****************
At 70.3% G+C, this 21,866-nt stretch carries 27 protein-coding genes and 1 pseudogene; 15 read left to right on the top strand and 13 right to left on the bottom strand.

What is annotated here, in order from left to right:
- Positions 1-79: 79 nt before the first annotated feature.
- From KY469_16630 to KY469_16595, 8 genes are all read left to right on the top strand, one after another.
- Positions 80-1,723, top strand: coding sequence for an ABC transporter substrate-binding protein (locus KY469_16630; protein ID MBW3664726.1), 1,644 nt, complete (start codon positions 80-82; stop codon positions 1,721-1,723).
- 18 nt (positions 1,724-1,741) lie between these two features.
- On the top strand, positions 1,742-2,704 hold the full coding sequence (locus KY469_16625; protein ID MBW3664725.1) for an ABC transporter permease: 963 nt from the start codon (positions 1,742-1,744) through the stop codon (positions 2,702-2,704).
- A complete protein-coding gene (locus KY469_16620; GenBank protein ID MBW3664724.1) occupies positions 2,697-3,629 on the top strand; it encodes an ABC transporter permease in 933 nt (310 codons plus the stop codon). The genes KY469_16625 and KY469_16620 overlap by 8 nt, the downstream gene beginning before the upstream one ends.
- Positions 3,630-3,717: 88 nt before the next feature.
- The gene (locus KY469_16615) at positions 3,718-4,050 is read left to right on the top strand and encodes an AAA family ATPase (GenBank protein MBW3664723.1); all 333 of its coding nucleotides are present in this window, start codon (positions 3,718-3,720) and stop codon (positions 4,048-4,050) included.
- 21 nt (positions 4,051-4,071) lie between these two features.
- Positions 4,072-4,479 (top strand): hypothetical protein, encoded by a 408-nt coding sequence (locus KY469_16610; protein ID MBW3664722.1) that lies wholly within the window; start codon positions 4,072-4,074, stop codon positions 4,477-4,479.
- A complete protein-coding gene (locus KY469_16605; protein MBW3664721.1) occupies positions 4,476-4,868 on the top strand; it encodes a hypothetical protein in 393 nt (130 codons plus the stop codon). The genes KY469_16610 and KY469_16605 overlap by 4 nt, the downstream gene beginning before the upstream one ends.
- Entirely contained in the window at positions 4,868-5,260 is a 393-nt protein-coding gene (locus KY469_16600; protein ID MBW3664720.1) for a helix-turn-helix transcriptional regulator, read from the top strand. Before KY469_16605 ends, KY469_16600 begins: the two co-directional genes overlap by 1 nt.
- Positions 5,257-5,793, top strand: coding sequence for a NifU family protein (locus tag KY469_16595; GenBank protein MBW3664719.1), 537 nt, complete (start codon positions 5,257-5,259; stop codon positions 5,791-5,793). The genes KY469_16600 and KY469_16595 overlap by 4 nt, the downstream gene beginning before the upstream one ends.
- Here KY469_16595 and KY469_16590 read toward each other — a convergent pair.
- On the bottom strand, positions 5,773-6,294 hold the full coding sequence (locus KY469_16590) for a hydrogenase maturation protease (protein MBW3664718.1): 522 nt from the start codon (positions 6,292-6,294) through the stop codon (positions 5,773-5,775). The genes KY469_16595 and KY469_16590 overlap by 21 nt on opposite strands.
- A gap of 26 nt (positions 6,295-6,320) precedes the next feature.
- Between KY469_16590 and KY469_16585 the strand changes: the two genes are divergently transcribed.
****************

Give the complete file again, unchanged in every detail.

At 70.3% G+C, this 21,866-nt stretch carries 27 protein-coding genes and 1 pseudogene; 15 read left to right on the top strand and 13 right to left on the bottom strand.

What is annotated here, in order from left to right:
- Positions 1-79: 79 nt before the first annotated feature.
- From KY469_16630 to KY469_16595, 8 genes are all read left to right on the top strand, one after another.
- Positions 80-1,723, top strand: coding sequence for an ABC transporter substrate-binding protein (locus KY469_16630; protein ID MBW3664726.1), 1,644 nt, complete (start codon positions 80-82; stop codon positions 1,721-1,723).
- 18 nt (positions 1,724-1,741) lie between these two features.
- On the top strand, positions 1,742-2,704 hold the full coding sequence (locus KY469_16625; protein ID MBW3664725.1) for an ABC transporter permease: 963 nt from the start codon (positions 1,742-1,744) through the stop codon (positions 2,702-2,704).
- A complete protein-coding gene (locus KY469_16620; GenBank protein ID MBW3664724.1) occupies positions 2,697-3,629 on the top strand; it encodes an ABC transporter permease in 933 nt (310 codons plus the stop codon). The genes KY469_16625 and KY469_16620 overlap by 8 nt, the downstream gene beginning before the upstream one ends.
- Positions 3,630-3,717: 88 nt before the next feature.
- The gene (locus KY469_16615) at positions 3,718-4,050 is read left to right on the top strand and encodes an AAA family ATPase (GenBank protein MBW3664723.1); all 333 of its coding nucleotides are present in this window, start codon (positions 3,718-3,720) and stop codon (positions 4,048-4,050) included.
- 21 nt (positions 4,051-4,071) lie between these two features.
- Positions 4,072-4,479 (top strand): hypothetical protein, encoded by a 408-nt coding sequence (locus KY469_16610; protein ID MBW3664722.1) that lies wholly within the window; start codon positions 4,072-4,074, stop codon positions 4,477-4,479.
- A complete protein-coding gene (locus KY469_16605; protein MBW3664721.1) occupies positions 4,476-4,868 on the top strand; it encodes a hypothetical protein in 393 nt (130 codons plus the stop codon). The genes KY469_16610 and KY469_16605 overlap by 4 nt, the downstream gene beginning before the upstream one ends.
- Entirely contained in the window at positions 4,868-5,260 is a 393-nt protein-coding gene (locus KY469_16600; protein ID MBW3664720.1) for a helix-turn-helix transcriptional regulator, read from the top strand. Before KY469_16605 ends, KY469_16600 begins: the two co-directional genes overlap by 1 nt.
- Positions 5,257-5,793, top strand: coding sequence for a NifU family protein (locus tag KY469_16595; GenBank protein MBW3664719.1), 537 nt, complete (start codon positions 5,257-5,259; stop codon positions 5,791-5,793). The genes KY469_16600 and KY469_16595 overlap by 4 nt, the downstream gene beginning before the upstream one ends.
- Here KY469_16595 and KY469_16590 read toward each other — a convergent pair.
- On the bottom strand, positions 5,773-6,294 hold the full coding sequence (locus KY469_16590) for a hydrogenase maturation protease (protein MBW3664718.1): 522 nt from the start codon (positions 6,292-6,294) through the stop codon (positions 5,773-5,775). The genes KY469_16595 and KY469_16590 overlap by 21 nt on opposite strands.
- A gap of 26 nt (positions 6,295-6,320) precedes the next feature.
- Between KY469_16590 and KY469_16585 the strand changes: the two genes are divergently transcribed.